It was my first encounter with The Queen of Technicolor and although the appeal of twice the juvenile star wattage of teenage Brit Hayley Mills was the main selling point as a child, there was always something special about O'Hara as their mother, Margaret McKendrick. Even before she finally appears a half an hour into the movie, the film has already built her up as a glamorous and intriguing figure. Susan (Hayley Mills as tomboy) talks about how she used to stare at her picture and how fabulous ("Absolutely fabulous") her mother was. And the word Sharon (proper, upper-crust Hayley Mills) uses to describe her is divine, both adjectives usually reserved to describe bedazzled drag queens lip-syncing for their lives. But once Sharon reveals the beauty shot of her mother, there was no doubt in my young mind that that was a movie star. [More...]

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Monday
Oct202014

Curio: My Fair Lady at 50

Alexa here to celebrate the 50th anniversary of My Fair Lady. Although not my favorite movie musical, unlike the Smackdowners this summer,  I always have a blast returning to it.  Despite the many charms of Audrey Hepburn's performance, I love re-writing history and imagining how different a film it would be had Julie Andrews returned to the role.  Even more intriguing is imagining if Elizabeth Taylor (who wanted the role) had played Eliza.  For better or for worse, its Pygmalion story continues to be reinvented, with the latest incarnation being the ABC comedy Selfie (worth a watch for John Cho).

Some curios, vintage and handmade, to celebrate 1964's Best Picture after the jump...

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Wednesday
Sep032014

A Year with Kate: The Lion in Winter (1968)

Episode 36 of 52: In which if there’s only one Katharine Hepburn film you see, make it this one.

When you take Screenwriting 101, your first lesson is the Three Act Story Structure. Act 1: Introduction. Act 2: Conflict. Act 3: Climax (and hopefully Resolution). If I were to so arrange the lives of Henry II of England and Eleanor of Aquitaine, it would roughly look as follows: Act 1: Eleanor and Henry II fall in love. Act 2: Eleanor and Henry fall out of love and into battle. Act 3: The Lion in Winter. 

James Goldman’s script starts in media res, with Eleanor of Aquitaine (our own Kate) and Henry II (Peter O’Toole) already at the end of two civil wars and any pretense of civility. Knives are out as everyone prepares to fight at the Christmas court at Chinon. Joining them are their three angry sons--Richard (Anthony Hopkins), Geoffrey (John Castle), and John (Nigel Terry)--and the newly minted King of France (Timothy Dalton). (That's right, Hannibal Lector shares a movie with James Bond.) What follows is the messy climax of decades of personal grievances fought on the international stage. In short, it’s a hell of a lot of fun.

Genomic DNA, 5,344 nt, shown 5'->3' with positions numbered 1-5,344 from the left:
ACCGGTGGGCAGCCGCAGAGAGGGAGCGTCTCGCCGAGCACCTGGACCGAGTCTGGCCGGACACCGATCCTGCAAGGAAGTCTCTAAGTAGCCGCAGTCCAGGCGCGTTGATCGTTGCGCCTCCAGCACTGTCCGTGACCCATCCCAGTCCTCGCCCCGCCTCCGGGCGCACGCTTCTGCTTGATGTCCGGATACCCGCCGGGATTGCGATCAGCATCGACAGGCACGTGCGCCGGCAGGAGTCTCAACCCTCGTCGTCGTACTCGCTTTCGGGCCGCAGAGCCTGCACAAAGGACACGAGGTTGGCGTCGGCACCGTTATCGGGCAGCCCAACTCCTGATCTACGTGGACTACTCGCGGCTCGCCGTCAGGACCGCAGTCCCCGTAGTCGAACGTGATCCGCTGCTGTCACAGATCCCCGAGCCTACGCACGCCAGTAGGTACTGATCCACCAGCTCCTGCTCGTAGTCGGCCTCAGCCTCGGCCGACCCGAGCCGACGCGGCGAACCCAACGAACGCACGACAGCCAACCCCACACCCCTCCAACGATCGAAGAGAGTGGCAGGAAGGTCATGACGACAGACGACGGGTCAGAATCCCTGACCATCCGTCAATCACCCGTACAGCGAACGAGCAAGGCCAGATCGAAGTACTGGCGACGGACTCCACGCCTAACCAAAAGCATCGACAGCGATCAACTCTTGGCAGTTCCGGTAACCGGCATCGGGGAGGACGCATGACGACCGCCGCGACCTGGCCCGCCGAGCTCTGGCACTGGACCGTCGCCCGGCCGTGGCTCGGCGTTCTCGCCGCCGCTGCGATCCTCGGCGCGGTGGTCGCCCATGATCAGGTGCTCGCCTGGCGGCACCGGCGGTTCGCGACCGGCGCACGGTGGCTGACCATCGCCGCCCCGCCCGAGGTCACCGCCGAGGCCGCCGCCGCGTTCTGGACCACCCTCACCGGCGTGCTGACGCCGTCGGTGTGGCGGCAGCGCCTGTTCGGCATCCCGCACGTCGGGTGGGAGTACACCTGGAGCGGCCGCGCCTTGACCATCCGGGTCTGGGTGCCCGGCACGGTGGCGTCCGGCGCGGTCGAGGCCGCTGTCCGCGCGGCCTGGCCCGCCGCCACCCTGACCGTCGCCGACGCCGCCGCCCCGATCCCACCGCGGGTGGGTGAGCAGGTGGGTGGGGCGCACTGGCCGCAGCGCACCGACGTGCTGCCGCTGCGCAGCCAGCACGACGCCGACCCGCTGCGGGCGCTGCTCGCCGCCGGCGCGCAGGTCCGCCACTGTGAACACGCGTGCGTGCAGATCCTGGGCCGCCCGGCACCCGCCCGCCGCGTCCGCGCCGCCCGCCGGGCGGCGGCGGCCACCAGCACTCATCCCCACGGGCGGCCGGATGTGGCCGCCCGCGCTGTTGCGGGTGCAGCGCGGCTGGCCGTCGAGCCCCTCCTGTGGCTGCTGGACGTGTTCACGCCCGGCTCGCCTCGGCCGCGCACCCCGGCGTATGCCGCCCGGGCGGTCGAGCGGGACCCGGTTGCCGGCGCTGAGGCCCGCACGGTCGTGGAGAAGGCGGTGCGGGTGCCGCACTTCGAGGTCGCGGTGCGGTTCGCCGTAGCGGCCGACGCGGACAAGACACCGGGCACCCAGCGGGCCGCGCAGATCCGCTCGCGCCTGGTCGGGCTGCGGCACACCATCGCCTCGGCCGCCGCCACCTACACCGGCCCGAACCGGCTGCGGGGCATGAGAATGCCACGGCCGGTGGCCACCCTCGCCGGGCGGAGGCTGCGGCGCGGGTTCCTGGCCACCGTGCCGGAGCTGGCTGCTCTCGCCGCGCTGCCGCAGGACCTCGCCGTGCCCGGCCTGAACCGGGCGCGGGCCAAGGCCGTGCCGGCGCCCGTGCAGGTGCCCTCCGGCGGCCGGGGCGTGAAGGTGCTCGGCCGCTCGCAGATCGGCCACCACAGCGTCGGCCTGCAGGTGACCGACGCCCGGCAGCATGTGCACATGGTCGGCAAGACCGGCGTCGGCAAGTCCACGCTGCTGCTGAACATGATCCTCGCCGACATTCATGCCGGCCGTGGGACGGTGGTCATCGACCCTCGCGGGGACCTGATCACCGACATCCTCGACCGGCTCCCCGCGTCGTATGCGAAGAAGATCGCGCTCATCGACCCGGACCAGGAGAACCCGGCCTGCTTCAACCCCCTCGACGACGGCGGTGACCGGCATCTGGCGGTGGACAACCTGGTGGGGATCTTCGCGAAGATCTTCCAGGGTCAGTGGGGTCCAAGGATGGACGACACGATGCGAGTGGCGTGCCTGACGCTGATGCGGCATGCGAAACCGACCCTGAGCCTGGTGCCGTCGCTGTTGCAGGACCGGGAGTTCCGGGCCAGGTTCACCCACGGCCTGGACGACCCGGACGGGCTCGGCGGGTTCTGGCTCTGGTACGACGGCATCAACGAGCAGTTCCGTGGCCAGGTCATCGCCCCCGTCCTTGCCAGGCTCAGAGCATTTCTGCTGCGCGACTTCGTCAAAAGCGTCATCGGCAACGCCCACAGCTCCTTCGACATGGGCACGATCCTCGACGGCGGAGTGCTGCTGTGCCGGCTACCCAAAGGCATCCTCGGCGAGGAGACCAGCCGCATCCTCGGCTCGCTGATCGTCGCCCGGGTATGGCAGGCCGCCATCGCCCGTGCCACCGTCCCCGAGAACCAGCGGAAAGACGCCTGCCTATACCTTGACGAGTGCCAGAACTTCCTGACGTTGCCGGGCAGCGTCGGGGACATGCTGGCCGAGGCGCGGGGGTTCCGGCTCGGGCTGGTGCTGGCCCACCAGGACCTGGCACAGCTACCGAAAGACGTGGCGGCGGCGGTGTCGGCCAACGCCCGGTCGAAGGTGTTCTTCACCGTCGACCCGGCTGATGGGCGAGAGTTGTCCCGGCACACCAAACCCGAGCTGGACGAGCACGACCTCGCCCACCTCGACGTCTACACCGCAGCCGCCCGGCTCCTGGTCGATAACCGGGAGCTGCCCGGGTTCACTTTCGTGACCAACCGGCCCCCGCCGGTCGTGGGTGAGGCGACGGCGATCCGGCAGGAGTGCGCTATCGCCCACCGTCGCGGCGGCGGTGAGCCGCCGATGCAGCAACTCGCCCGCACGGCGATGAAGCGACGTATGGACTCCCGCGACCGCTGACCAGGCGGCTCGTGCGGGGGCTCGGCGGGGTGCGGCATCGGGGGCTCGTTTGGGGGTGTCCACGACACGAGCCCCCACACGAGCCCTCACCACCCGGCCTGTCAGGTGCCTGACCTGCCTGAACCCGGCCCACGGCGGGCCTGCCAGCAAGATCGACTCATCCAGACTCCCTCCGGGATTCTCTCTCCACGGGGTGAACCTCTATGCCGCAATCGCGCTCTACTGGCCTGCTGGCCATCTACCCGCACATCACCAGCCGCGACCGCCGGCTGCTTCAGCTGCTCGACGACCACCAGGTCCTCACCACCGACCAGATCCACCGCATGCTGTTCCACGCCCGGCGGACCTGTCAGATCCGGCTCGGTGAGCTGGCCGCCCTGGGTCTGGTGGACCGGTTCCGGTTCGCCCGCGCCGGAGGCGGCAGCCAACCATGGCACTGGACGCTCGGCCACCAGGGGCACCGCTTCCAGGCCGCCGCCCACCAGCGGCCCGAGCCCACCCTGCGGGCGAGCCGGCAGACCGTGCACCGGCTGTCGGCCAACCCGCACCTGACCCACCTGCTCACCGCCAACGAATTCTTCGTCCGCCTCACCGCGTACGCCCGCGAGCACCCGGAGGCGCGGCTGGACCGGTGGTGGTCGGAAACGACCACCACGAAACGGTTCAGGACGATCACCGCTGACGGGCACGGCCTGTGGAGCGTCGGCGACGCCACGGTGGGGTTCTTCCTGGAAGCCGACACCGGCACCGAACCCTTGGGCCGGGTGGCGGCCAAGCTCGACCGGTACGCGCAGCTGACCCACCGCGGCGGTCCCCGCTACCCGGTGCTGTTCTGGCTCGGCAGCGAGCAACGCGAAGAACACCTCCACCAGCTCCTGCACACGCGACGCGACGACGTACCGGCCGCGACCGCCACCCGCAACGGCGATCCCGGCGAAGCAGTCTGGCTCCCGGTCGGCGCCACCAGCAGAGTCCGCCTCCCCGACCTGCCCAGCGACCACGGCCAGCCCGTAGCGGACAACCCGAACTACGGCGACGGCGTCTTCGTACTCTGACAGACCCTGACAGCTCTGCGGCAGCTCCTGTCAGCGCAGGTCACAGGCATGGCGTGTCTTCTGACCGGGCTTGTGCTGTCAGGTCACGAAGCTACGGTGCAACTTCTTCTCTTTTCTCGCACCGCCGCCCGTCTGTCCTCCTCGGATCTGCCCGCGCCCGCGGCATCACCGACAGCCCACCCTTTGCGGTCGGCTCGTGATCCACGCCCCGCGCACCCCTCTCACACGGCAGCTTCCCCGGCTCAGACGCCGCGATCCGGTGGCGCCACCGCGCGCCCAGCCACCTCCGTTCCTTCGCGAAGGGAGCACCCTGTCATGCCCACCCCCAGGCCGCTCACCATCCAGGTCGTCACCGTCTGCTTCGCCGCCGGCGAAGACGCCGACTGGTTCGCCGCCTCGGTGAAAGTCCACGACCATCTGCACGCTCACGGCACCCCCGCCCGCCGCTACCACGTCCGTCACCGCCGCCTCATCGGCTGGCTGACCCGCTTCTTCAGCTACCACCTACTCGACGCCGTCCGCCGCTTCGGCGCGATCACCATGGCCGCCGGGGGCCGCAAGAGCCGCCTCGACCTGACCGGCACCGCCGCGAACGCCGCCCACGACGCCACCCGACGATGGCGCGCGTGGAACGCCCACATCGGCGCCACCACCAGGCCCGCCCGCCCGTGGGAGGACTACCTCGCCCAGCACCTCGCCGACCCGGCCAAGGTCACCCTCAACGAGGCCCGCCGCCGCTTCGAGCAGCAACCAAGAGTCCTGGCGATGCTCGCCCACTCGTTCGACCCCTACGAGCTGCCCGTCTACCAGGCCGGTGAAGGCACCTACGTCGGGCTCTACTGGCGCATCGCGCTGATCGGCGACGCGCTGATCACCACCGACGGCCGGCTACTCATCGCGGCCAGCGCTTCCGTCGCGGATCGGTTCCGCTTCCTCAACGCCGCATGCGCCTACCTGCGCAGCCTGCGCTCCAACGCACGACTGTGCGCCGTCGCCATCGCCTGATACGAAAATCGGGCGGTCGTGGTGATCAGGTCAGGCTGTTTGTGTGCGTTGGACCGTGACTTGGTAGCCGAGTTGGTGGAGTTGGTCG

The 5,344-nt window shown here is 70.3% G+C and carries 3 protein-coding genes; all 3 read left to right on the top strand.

Eleanor, Queen of England, former Queen of France, and Duchess of Aquitaine, is pure Katharine Hepburn: a perfect synthesis of part and persona. It’s Kate the Great at her greatest, channeling three decades of star power, 15 years of classical training, and one year of intense grief into a powerful performance that radiates rage and sex in a way the Hayes Code and her image had never allowed previously. Kate uses her beautifully mastered voice to chew on James Goldman’s dialogue and spit it out with focused intensity. But behind that perfect control seethes a barely contained fury, which bursts forth in beautiful surges of speech.

[more]

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Saturday
Aug022014

Posterized: Famous Singer Biopics of the Past 50 Years

Oscar loves a lot of movie-things with predictable regularity though it should be noted that those things go in and out of style (when was the last time you saw a hooker with a heart of gold?). But one thing that never seems to go out of style with filmmakers: Biopics of musicians. Whether or not Amy Adams ever gets around to her Janis Joplin picture, or Hathaway goes through with the Judy Garland picture (I'd so prefer her to do Liza Minnelli who hasn't been done!) or Jane Krakowski ever gets the greenlight for Jackie Jormp-Jormp, there's plenty to choose from in the library already. And awards bodies, not just Oscar, often choose them. It's as good a way as any to be noticed.

How do you think Get On Up, from the director of The Help will fair with AMPAS? Reviews may be mixed but they don't seem to be for Chadwick Boseman's playful performance in the energetic title role. Hollywood is always searching for "the next Denzel Washington" and he's one of the candidates even though 'the next...' is always so problematic since true stars are always their own unrepeatable thing. Remember that uncomfortably weird forcing of so many actresses into 'the next Julia Roberts' tag? Even Julianne Moore (lol) was once in that lineup in a major magazine.

Let's look back at the past 50 years within this particular subgenre and see how many films we've gotten and how many of them won awards traction. I came up with about 27 pictures (excluding biopics of musicians who weren't singers or snapshots of the industry more than individual singers because you have to narrow it down somehow) though it's possible I missed a few.

27 FAMOUS SINGER BIOPICS (1964-2014)
How many have you seen?